When someone thinks of Pink Floyd, the cult British band which pioneered the progressive rock genre, the iconic album The Wall immediately pops to mind, or the lunar soundscape of the Dark Side of the Moon.
David Gilmour’s soft voice and Roger Waters’ introspective lyrics which sooth the mind became the trademark of this band over the years, but the turbulent early period of the group offered the audience quite a different experience.
And so did Syd Barrett ― the leading figure of the band in the pre-Gilmour period of 1967, whose drug-induced madness helped them become the “next big thing,” but at a terrible cost.
Pink Floyd, named after two relatively unknown blues musicians ― Pink Anderson and Floyd Council ― started out as a psychedelic blend of the popular folk sound of the sixties and Barrett’s authentic out-of-the-box songwriting which quickly caught the attention of a growing British rock’n’roll scene.
But after the band published their first album in 1967 ― the revolutionary Piper at the Gates of Dawn, almost entirely composed of Barrett tunes ― his mind began to tumble into the inescapable labyrinths of what was speculated to be schizophrenia. The other band members were forced to exclude him and continue to produce music without their charismatic lead singer.
But what happened to Syd Barrett?
Well, first off, this Cambridge-born musician founded Pink Floyd in 1965, together with three other members who remained in the outfit after his departure ― Roger Waters, Nick Mason, and Richard Wright.
Some years before, Barrett was greatly affected by the death of his father. While experimenting with drugs like marijuana and LSD brought recovery for a while, his mental health began to deteriorate by the time the band produced its first singles.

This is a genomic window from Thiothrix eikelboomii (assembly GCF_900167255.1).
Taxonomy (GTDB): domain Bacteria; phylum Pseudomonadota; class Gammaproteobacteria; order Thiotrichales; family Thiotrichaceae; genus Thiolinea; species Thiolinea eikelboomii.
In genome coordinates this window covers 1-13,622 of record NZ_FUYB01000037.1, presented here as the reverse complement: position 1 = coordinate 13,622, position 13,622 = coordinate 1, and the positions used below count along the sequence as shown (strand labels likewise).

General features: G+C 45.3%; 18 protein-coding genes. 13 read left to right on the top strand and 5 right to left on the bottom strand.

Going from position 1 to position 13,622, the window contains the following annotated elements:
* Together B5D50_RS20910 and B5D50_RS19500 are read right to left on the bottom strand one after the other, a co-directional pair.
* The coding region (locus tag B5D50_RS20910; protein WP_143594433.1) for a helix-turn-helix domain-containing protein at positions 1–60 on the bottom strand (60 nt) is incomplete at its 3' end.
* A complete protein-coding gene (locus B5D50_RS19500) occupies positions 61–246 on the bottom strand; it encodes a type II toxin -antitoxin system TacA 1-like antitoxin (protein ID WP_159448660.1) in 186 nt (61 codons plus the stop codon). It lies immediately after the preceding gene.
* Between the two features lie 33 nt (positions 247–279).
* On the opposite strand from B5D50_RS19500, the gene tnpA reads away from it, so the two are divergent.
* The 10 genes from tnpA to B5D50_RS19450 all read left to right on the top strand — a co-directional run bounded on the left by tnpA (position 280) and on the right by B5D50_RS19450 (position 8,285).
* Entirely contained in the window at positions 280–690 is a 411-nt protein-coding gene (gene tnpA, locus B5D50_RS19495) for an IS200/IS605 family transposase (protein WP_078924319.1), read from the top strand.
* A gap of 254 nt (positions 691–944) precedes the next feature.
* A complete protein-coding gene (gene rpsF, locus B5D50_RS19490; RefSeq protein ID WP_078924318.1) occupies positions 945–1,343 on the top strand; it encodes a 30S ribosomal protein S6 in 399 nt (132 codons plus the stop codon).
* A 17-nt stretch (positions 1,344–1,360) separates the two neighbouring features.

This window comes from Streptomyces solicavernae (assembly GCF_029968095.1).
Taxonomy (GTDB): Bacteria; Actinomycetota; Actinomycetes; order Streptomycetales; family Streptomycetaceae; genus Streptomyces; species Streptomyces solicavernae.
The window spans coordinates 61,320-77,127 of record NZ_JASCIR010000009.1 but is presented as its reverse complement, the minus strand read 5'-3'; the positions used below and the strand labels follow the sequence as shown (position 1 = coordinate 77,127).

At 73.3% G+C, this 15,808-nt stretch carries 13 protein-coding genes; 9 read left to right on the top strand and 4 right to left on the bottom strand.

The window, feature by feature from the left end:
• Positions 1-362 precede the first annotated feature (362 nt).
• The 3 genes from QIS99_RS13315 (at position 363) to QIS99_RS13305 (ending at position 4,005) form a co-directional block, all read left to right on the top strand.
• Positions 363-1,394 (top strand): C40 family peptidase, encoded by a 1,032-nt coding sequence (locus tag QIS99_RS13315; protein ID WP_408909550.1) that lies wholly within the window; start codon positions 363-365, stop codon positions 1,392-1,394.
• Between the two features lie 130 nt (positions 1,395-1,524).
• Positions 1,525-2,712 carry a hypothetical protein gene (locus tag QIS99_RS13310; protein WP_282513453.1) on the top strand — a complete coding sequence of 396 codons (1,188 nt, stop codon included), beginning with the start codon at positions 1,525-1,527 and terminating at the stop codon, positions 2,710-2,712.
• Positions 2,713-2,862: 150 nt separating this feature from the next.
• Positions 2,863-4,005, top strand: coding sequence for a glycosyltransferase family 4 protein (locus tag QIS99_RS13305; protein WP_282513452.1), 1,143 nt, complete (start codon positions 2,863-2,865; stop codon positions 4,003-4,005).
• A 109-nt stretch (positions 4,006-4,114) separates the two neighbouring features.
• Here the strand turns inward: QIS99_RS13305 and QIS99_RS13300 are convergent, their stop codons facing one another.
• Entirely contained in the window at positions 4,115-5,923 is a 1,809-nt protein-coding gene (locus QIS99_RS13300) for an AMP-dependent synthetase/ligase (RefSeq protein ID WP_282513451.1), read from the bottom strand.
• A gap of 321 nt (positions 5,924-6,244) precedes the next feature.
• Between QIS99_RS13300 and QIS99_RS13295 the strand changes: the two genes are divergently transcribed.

Fueled by LSD, Syd’s onstage antics attracted many viewers who were enchanted by his mystical persona. The band, on the other hand, became known for its unpredictable arrangements, non-standard song structures, sonic experiments and unique moments of improvisation.
All of this made up the image of Pink Floyd as the inventor of a new sound that was taking over the hippie counterculture, which became known as Psychedelic Rock.
In the late 1960s, the radical musician became a beacon of light for many artists whose time was yet to come.
One of them was David Bowie, who openly admired Barrett’s ability to blend light and dark subject matters and shift between the sounds of a simple pop tune to a bizarre orchestral interpretation of insanity, stretching the known boundaries of rock music.
Late in the summer of 1967, Barrett offered his band several new songs ― all of which manifested how much the dark side of the artist’s persona overtook the light within him which had spawned the euphoric and positive vision of Pink Floyd.
During this time, he would get on stage and constantly play only a single note throughout the gig, as if he was caught in a time-vortex of some sort. He became increasingly erratic and would fall into catatonic fits. Depression followed as well as what other band members described as “dead-eye stare.” He seemed to lose contact with reality completely.